If the grates are really dirty, soak them a second time to help soften and remove more gunk without expending extra elbow grease. Or, try the new Sienna Grilltastic Grill Steam Cleaning System. Fill this electric scrubber with water, plug it in and in seconds the combination of the dishwasher-safe stainless steel brush head and hot steam will be blasting grease from your grates. (It cleaned our GH Test Kitchen grill so well, our recipe testers asked if they could keep it.) Finally, rinse the grates well and let them dry.
Check the ignition system. Turn the gas off, and test your ignition button to see if it creates a spark. If both the pressure regulator on the gas tank and the ignition system are running normally (meaning the pressure regulator is tracking and maintaining correct gas tank pressure, and the ignition system is sparking and lighting correctly), you can finish testing the grill by turning the gas back on and lighting the grill up as you normally would.[7]
You also want a cooler, medium heat area of the grill to move the steaks to once they're seared and crispy on the outside. If you have enough burners and space on your grill, set them to a lower heat; if you don't have enough room, simply turn off the burner. If you are using a charcoal grill, one side should have a hot fire while the other a smaller, cooler flame.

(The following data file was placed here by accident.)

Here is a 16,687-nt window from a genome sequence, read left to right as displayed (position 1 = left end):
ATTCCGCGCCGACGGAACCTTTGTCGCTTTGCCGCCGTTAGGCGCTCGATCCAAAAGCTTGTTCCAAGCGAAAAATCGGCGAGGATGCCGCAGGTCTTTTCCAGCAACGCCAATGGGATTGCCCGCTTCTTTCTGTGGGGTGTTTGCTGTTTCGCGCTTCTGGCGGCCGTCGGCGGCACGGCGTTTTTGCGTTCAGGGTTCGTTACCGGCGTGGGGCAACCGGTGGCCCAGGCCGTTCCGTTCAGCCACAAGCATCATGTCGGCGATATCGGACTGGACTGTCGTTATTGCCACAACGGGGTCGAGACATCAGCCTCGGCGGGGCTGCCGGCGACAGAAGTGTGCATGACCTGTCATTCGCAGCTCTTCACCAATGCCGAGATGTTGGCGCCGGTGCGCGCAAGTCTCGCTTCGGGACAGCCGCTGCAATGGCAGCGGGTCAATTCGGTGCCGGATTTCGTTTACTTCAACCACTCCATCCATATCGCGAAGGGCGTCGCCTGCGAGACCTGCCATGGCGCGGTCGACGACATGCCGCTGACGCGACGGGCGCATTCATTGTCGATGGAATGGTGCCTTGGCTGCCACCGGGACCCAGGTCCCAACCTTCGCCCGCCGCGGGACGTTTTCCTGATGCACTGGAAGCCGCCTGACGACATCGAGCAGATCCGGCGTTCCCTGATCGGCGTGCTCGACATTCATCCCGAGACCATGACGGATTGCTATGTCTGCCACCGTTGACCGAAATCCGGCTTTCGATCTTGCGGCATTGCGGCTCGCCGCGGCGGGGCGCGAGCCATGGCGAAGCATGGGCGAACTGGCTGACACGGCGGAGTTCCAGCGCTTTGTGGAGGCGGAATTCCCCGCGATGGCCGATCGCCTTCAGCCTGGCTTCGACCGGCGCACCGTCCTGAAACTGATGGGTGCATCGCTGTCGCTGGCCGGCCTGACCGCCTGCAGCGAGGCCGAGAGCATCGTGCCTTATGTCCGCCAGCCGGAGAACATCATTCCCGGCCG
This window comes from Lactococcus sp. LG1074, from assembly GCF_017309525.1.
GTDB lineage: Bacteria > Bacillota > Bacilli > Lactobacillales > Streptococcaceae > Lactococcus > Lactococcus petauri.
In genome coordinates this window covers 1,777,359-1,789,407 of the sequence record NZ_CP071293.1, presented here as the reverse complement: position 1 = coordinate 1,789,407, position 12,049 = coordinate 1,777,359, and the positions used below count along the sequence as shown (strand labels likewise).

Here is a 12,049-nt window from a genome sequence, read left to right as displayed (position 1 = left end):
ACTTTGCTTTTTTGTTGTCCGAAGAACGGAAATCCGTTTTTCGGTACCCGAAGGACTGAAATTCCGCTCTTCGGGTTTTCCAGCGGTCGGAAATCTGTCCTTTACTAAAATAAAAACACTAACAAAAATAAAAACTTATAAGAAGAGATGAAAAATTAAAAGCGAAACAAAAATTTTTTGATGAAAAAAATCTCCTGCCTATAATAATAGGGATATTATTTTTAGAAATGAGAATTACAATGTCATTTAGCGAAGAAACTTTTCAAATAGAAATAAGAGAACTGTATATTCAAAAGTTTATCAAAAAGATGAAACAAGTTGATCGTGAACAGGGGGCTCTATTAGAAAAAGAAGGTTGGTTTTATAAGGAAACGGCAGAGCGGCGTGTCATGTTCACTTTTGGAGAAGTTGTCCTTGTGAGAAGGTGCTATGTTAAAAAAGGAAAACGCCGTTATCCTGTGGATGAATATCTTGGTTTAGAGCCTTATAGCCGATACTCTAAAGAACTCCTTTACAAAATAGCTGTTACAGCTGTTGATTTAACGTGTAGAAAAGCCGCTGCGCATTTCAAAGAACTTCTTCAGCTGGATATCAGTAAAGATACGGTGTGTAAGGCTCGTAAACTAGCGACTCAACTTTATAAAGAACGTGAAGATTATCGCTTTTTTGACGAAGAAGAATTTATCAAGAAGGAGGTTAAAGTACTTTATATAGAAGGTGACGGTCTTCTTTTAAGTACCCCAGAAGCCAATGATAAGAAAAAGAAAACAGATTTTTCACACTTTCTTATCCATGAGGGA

Brush your grill grates after every use (inspect for wire brush bristles before cooking), and thoroughly clean them every couple of months, depending on grill usage. And twice a year, you should give your grill a thorough cleaning, which helps it cook better and last longer. The basic process is the same for gas or charcoal grills; charcoal grills just have fewer parts.
Now it’s time for propane flames to meet with forged cold steel. Turn up the heat and sit back while you watch the griddle plate blacken. The griddle will billow with smoke. That’s called “smoke point” and it takes about 30 minutes for your Blackstone to get there. So relax, grab a seat, and watch the smoke fly by. When all the smoke’s gone, you can turn off the griddle.
Yes, you should touch the steaks to test for doneness, but that doesn't mean that you should be flipping and moving and poking a lot. Steaks should only be flipped once, and only moved once from a higher to a lower heat. And don't poke them with anything but your finger! Put the meat on a hot grill—they should sizzle immediately—and leave them there until they release on their own accord. If you're pulling or struggling with them, they are not seared and not ready to flip.
Check the ignition system. Turn the gas off, and test your ignition button to see if it creates a spark. If both the pressure regulator on the gas tank and the ignition system are running normally (meaning the pressure regulator is tracking and maintaining correct gas tank pressure, and the ignition system is sparking and lighting correctly), you can finish testing the grill by turning the gas back on and lighting the grill up as you normally would.[7]
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